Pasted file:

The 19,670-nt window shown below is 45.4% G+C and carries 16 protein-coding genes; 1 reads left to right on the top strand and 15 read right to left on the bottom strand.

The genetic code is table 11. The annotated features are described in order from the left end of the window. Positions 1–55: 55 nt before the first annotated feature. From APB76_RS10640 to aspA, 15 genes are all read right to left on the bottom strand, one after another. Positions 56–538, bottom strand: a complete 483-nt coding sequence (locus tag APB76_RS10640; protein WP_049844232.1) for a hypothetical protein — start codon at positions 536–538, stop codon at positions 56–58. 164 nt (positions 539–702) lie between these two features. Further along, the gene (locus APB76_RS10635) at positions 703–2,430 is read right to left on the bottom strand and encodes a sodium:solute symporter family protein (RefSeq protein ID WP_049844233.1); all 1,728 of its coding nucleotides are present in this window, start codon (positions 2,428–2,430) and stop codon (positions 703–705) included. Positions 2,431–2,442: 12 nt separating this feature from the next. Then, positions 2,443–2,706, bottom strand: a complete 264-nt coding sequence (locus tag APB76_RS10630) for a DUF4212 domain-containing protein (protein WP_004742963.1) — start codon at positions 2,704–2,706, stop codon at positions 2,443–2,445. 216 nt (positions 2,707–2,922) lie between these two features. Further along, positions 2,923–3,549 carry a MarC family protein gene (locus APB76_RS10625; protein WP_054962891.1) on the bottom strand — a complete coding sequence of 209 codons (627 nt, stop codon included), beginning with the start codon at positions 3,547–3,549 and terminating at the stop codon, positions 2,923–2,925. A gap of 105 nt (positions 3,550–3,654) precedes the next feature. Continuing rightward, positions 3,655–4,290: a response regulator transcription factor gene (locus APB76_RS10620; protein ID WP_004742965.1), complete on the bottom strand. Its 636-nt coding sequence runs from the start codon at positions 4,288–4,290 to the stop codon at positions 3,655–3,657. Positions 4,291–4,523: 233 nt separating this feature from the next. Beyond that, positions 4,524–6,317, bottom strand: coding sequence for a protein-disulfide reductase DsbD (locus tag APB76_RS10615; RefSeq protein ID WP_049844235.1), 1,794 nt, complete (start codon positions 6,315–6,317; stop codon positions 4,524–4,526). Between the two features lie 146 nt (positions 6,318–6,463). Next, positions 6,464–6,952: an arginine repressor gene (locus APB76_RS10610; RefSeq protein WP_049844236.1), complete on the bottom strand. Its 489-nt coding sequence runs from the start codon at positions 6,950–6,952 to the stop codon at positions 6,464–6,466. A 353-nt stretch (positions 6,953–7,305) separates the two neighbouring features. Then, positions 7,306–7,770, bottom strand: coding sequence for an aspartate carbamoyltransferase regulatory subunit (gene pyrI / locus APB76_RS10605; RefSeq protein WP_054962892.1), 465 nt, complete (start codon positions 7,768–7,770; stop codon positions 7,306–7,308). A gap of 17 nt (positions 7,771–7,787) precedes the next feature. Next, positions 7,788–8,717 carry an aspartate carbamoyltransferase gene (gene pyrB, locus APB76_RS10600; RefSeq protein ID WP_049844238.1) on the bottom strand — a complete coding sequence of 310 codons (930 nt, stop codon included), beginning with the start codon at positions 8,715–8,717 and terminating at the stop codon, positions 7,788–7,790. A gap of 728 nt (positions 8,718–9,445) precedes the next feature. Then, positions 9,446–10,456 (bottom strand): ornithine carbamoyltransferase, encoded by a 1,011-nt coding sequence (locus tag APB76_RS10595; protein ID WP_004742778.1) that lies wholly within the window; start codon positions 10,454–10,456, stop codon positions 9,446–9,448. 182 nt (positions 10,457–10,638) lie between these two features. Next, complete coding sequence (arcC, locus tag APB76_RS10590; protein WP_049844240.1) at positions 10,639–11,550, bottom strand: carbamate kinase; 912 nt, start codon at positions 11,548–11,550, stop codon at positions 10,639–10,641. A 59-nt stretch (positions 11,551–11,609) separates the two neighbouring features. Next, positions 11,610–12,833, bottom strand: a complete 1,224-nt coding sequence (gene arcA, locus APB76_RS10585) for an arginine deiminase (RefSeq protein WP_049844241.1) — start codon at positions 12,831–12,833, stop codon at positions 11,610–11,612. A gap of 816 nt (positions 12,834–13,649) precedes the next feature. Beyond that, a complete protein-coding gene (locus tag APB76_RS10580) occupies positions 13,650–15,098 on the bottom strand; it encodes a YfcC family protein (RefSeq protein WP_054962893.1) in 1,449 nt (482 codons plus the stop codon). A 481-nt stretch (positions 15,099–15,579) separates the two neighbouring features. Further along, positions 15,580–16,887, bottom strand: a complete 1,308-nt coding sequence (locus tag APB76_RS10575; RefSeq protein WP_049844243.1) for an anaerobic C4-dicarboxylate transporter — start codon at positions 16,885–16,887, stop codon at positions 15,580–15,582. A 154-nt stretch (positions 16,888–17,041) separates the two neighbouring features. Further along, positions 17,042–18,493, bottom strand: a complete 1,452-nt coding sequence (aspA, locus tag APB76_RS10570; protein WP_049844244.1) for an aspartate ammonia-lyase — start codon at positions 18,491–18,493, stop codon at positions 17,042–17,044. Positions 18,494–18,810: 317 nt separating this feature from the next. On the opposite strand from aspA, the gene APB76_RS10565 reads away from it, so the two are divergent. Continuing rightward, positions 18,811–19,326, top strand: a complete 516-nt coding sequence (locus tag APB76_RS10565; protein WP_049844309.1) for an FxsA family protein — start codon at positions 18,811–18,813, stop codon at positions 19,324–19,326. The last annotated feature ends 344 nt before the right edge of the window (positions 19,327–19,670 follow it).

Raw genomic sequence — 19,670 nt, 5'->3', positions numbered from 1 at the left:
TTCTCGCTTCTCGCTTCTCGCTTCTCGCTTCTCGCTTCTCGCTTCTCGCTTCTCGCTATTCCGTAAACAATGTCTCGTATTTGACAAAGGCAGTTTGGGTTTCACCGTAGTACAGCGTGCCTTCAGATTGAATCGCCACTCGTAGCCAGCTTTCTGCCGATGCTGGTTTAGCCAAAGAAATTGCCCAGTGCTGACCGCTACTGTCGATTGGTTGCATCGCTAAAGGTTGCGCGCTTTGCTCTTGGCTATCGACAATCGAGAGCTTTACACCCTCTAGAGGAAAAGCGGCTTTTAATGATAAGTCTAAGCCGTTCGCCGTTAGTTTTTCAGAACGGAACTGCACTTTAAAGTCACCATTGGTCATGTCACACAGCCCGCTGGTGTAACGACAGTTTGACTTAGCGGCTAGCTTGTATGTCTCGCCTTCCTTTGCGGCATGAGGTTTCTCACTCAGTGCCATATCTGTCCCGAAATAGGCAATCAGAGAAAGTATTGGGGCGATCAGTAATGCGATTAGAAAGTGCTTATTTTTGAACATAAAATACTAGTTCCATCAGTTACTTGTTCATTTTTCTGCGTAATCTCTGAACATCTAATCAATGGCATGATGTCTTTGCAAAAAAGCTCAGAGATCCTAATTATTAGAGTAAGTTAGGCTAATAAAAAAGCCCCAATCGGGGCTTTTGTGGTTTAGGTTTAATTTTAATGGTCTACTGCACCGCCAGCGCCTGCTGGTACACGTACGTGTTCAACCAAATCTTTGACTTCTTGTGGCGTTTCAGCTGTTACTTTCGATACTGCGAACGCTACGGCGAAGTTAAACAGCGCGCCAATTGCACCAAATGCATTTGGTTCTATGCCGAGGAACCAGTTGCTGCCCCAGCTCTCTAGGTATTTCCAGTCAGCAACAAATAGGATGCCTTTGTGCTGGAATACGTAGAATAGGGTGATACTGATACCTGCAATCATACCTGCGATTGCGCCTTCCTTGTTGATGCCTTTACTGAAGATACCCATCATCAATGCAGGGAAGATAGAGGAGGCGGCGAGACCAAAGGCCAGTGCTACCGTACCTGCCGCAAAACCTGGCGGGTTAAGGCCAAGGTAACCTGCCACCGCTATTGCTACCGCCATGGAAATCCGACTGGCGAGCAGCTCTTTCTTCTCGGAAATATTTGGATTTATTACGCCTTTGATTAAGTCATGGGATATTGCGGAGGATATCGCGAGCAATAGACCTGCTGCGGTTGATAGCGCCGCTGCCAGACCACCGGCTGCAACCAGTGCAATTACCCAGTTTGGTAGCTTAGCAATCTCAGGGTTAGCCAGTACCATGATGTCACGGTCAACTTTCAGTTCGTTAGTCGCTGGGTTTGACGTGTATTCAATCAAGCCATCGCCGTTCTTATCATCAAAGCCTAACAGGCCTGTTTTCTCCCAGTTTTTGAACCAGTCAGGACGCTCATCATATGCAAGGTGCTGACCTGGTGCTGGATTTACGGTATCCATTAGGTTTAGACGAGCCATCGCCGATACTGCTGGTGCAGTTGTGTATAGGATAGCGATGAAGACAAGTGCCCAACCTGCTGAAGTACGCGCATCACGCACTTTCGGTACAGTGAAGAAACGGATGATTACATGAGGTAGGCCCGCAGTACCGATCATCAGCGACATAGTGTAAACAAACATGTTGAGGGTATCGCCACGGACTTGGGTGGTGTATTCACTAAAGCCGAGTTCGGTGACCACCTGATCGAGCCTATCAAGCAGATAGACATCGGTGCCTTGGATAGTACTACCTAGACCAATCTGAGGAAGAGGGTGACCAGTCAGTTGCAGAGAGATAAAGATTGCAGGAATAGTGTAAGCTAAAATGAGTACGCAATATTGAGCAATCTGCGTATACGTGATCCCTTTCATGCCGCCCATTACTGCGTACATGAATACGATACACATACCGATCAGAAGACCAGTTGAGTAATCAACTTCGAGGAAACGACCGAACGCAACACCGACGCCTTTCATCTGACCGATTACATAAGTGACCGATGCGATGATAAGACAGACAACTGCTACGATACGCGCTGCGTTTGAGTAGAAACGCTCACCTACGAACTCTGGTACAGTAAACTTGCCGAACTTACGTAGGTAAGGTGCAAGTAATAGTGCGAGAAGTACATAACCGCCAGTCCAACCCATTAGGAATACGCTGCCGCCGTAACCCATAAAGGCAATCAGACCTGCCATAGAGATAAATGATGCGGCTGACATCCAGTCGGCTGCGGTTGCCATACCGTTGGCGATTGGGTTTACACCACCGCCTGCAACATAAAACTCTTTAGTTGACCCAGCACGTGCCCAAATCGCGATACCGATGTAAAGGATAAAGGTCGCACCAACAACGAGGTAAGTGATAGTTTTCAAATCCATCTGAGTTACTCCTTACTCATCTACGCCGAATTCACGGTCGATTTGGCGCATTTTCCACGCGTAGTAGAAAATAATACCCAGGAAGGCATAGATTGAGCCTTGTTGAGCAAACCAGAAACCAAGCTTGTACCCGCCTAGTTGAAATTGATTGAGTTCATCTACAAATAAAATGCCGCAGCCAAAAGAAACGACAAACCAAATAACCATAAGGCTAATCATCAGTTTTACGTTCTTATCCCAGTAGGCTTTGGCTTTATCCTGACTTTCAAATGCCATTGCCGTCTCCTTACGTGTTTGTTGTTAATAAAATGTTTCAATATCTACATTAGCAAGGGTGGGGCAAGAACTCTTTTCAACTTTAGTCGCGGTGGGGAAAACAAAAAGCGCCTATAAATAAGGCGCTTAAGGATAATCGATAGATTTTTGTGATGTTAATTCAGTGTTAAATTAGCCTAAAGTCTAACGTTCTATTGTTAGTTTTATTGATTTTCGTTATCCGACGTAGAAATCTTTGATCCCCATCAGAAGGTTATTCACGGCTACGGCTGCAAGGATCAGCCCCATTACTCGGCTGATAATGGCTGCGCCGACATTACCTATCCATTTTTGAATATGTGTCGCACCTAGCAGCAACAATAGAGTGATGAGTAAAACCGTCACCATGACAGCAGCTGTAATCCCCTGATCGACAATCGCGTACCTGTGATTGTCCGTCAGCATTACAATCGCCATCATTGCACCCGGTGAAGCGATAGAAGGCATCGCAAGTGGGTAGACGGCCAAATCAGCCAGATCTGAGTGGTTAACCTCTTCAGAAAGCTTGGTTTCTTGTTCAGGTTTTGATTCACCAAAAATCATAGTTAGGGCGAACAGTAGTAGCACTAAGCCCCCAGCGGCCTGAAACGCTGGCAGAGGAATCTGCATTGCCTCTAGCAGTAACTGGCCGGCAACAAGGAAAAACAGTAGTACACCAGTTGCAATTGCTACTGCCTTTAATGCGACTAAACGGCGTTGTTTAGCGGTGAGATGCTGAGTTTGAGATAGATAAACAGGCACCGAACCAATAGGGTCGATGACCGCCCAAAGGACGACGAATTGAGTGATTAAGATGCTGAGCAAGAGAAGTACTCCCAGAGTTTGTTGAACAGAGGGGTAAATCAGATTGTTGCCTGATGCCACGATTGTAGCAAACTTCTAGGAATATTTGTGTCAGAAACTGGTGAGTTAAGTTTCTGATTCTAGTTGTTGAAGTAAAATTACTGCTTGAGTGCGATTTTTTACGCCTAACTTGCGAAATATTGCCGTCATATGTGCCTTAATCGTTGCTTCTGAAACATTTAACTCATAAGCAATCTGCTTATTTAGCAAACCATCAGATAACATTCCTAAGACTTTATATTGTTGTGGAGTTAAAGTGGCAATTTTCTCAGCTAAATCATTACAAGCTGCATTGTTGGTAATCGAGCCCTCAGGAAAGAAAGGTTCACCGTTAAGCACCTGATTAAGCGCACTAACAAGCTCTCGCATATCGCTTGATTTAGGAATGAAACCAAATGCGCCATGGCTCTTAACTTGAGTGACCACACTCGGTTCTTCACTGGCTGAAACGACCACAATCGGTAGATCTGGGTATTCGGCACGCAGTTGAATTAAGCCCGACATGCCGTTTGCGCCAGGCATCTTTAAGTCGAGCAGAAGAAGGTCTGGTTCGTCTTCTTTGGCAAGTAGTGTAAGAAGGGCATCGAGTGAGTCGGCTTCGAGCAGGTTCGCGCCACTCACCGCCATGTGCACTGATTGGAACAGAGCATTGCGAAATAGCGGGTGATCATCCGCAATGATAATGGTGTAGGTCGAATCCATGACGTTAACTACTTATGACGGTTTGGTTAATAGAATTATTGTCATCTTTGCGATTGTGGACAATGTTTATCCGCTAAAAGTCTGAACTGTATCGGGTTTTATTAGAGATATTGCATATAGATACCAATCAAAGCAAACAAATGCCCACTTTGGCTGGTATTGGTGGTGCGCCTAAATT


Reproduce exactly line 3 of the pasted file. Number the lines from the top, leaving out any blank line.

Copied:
Raw genomic sequence — 19,670 nt, 5'->3', positions numbered from 1 at the left: